What to do in Florence? | Italy Travel Guide | Weekend in Florence, Italy | Europe Travel

What to do in Florence? | Italy Travel Guide | Weekend in Florence, Italy | Europe Travel

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Florence is one of the most amazing cities
I’ve ever visited. There are so many artistic treasures but there
is also much more to see and do. And I’m going to show you how to spend a fun
time in this beautiful Tuscan city: Hello and welcome to my perfect weekend in
Florence. And it starts with a typical Italian breakfast. That means cappuccino and pastries at the
bar in the traditional Café Scudieri next to Florence’s famous cathedral. Florence is considered the “cradle of the
Renaissance” and it is famous for architecture museums, which attract millions of tourists
all year round. My tour starts at the main cathedral with
Francesca Giordano as my guide: “Thanks for being my guide… Wow!” “You can see that we don’t have skyscrapers
here in Florence. It’s because it’s forbidden to build taller
buildings than the duomo which is the tallest building in the city centre, 116 metres.” “There is so much to see here. What are the main things that tourists should
know about the Duomo?” “The Duomo right now is like the 5th or 6th
biggest church in the world. And it’s an amazing Gothic structure.” These golden doors on the Florence Baptistery
were dubbed the “gates of paradise” by Michelangelo. They were created between 1425 and 1452 and
depict scenes from the Old Testament. Instead of standing in long lines to the museums,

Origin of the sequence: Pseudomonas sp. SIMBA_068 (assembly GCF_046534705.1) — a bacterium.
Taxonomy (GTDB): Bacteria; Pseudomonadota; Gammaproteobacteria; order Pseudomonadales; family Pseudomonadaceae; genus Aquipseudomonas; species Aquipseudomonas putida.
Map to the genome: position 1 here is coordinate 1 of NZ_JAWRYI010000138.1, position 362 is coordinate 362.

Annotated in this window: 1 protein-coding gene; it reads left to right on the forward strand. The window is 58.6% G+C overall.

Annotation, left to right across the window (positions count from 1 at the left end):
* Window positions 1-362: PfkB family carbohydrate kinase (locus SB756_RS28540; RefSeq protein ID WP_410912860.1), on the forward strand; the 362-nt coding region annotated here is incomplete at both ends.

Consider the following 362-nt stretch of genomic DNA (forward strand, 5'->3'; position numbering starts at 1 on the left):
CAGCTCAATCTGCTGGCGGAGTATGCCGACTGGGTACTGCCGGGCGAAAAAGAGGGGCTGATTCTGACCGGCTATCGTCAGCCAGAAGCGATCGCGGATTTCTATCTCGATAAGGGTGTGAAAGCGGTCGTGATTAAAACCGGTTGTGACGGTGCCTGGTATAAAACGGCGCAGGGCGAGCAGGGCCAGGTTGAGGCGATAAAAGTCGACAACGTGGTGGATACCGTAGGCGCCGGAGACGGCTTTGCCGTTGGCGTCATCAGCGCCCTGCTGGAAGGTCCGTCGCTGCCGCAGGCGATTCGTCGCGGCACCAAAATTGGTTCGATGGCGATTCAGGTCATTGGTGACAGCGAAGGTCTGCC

Francesca takes me to well known spots in the city center including the Piazza della
Signoria which is filled with outdoor art. This is also where a replica of Michelangelo’s
David stands. “We have to remind that Florence is a Roman
city. We are actually walking on part of the roman
rest of the city, Piazza della Signoria was built on that.” The statues here are filled with political
connotations, erected during the time when the Medicis ruled the city. “And this is my culture tip. To discover Florence on a guided walking tour
as an open air museum.” Florence is not only known for its artistic
treasures, but also for its leather goods. I visit the “Scuola di Cuoio”, a family-run
leather school and business, located in a former monastery. Students can sign up for workshops to learn
the trade of leather craftsmanship. Beatrice Parri Gori’s grandfather founded
the school with Franciscan monks after World War 2. The aim was to teach orphans a trade. Now, some 15 artisans are employed here and
make all the leather goods by hand. Beatrice explains to me some of the history
behind this Florentine tradition: “How did Florence become associated with leather
goods?” “Florence has always been the main centre
of leather. Probably because of the location, because
we are across by the river, the fiume Arno, so a lot of tanneries were actually here in
Florence and that is how this tradition starts.” I find some nice examples of this tradition
that are hard to resist in the shop that accompanies the school. “And this is my shopping tip in Florence. If you’re looking for a nice souvenir, then
I recommend original Florentine leather.” In the late afternoon, I decide to treat myself
to something special, and the Grand Hotel Cavour has exactly what I’m looking for: “After a long day of sight seeing and walking
it’s time for an aperativo and I recommend one at a terrace overing the beautiful Duomo. So, chin chin!” Hotel Cavour’s terrace offers a bird’s eye
view of the cathedral and the Palazzo Vecchio. My second day in Florence begins with a challenge